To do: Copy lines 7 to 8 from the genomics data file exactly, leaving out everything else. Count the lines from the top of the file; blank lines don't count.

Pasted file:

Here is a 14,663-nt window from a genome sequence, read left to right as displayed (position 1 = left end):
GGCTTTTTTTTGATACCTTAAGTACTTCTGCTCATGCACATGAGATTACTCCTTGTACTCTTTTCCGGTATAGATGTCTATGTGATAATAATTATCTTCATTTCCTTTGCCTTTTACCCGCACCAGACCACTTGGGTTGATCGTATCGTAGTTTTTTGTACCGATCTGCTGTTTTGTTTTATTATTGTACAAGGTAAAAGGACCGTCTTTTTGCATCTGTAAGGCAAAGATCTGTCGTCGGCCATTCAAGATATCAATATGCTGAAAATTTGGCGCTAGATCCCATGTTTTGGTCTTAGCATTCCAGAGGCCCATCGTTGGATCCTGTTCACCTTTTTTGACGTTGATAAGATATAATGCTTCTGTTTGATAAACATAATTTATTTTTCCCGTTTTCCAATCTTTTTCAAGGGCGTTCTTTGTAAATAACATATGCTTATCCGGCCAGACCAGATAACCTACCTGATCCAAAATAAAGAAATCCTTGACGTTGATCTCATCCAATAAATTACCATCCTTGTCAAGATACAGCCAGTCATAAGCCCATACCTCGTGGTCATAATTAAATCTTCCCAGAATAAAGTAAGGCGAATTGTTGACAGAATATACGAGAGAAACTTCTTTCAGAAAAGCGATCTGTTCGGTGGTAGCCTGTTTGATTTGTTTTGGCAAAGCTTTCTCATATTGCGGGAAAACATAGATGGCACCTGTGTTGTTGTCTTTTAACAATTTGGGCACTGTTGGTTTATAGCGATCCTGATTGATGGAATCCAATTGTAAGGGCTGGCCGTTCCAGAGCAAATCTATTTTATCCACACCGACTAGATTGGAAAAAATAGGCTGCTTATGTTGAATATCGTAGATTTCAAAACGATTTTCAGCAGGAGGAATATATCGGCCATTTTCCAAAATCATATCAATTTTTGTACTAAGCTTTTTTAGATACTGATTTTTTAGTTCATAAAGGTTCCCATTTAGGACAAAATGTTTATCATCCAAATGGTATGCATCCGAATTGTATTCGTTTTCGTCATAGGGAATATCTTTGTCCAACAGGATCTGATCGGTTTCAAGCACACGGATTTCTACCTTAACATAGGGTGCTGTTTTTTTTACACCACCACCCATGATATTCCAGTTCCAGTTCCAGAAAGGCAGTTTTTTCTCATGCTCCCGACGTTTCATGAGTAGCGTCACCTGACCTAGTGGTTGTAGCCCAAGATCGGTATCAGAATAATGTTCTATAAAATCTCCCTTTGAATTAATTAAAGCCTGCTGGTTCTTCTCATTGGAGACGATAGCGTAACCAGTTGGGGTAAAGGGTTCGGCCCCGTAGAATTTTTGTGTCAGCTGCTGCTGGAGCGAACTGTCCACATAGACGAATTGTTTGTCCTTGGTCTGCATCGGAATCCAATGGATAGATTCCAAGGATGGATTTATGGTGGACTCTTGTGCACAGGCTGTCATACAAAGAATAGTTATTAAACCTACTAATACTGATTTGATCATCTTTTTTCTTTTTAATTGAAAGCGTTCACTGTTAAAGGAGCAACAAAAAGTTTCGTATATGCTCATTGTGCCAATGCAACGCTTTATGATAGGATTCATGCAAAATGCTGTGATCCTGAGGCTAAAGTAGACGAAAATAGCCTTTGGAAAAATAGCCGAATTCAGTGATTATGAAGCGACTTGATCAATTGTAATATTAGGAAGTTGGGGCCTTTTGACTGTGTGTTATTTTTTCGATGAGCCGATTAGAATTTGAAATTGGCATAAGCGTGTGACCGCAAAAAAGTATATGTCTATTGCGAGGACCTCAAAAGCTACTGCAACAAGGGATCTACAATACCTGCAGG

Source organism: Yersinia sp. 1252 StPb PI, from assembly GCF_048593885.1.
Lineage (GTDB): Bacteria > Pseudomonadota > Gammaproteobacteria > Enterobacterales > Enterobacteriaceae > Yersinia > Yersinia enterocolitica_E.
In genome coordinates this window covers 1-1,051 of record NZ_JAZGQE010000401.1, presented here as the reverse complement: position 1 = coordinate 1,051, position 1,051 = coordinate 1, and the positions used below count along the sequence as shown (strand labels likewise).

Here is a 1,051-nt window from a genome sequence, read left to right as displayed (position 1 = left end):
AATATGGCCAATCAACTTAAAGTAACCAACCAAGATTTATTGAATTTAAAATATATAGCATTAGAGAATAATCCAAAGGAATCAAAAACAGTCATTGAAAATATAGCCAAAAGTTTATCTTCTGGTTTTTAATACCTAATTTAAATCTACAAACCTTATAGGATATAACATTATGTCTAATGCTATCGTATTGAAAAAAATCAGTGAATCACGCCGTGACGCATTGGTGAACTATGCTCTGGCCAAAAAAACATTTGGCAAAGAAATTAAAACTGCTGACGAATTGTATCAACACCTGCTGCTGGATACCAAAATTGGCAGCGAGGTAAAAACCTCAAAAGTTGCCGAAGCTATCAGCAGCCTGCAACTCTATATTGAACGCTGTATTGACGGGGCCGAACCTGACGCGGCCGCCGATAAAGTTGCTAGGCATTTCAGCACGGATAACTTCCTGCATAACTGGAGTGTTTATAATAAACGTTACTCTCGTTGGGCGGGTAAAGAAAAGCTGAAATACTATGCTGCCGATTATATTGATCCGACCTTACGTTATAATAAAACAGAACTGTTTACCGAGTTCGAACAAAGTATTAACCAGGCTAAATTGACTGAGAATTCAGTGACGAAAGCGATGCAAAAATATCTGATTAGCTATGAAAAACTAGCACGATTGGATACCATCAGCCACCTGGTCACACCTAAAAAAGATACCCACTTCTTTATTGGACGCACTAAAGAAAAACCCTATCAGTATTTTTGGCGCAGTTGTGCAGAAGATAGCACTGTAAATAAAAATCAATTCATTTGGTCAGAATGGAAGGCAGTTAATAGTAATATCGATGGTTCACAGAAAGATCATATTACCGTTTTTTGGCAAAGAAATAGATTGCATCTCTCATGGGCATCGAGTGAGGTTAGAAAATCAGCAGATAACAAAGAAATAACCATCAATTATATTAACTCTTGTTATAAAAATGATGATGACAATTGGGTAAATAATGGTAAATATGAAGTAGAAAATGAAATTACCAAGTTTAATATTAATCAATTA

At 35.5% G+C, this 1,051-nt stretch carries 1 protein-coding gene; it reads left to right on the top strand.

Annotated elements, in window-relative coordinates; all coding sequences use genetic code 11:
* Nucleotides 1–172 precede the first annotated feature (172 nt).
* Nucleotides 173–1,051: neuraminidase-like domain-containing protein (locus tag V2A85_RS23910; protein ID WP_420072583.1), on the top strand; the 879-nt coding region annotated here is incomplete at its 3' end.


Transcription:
AATATGGCCAATCAACTTAAAGTAACCAACCAAGATTTATTGAATTTAAAATATATAGCATTAGAGAATAATCCAAAGGAATCAAAAACAGTCATTGAAAATATAGCCAAAAGTTTATCTTCTGGTTTTTAATACCTAATTTAAATCTACAAACCTTATAGGATATAACATTATGTCTAATGCTATCGTATTGAAAAAAATCAGTGAATCACGCCGTGACGCATTGGTGAACTATGCTCTGGCCAAAAAAACATTTGGCAAAGAAATTAAAACTGCTGACGAATTGTATCAACACCTGCTGCTGGATACCAAAATTGGCAGCGAGGTAAAAACCTCAAAAGTTGCCGAAGCTATCAGCAGCCTGCAACTCTATATTGAACGCTGTATTGACGGGGCCGAACCTGACGCGGCCGCCGATAAAGTTGCTAGGCATTTCAGCACGGATAACTTCCTGCATAACTGGAGTGTTTATAATAAACGTTACTCTCGTTGGGCGGGTAAAGAAAAGCTGAAATACTATGCTGCCGATTATATTGATCCGACCTTACGTTATAATAAAACAGAACTGTTTACCGAGTTCGAACAAAGTATTAACCAGGCTAAATTGACTGAGAATTCAGTGACGAAAGCGATGCAAAAATATCTGATTAGCTATGAAAAACTAGCACGATTGGATACCATCAGCCACCTGGTCACACCTAAAAAAGATACCCACTTCTTTATTGGACGCACTAAAGAAAAACCCTATCAGTATTTTTGGCGCAGTTGTGCAGAAGATAGCACTGTAAATAAAAATCAATTCATTTGGTCAGAATGGAAGGCAGTTAATAGTAATATCGATGGTTCACAGAAAGATCATATTACCGTTTTTTGGCAAAGAAATAGATTGCATCTCTCATGGGCATCGAGTGAGGTTAGAAAATCAGCAGATAACAAAGAAATAACCATCAATTATATTAACTCTTGTTATAAAAATGATGATGACAATTGGGTAAATAATGGTAAATATGAAGTAGAAAATGAAATTACCAAGTTTAATATTAATCAATTA

At 35.5% G+C, this 1,051-nt stretch carries 1 protein-coding gene; it reads left to right on the top strand.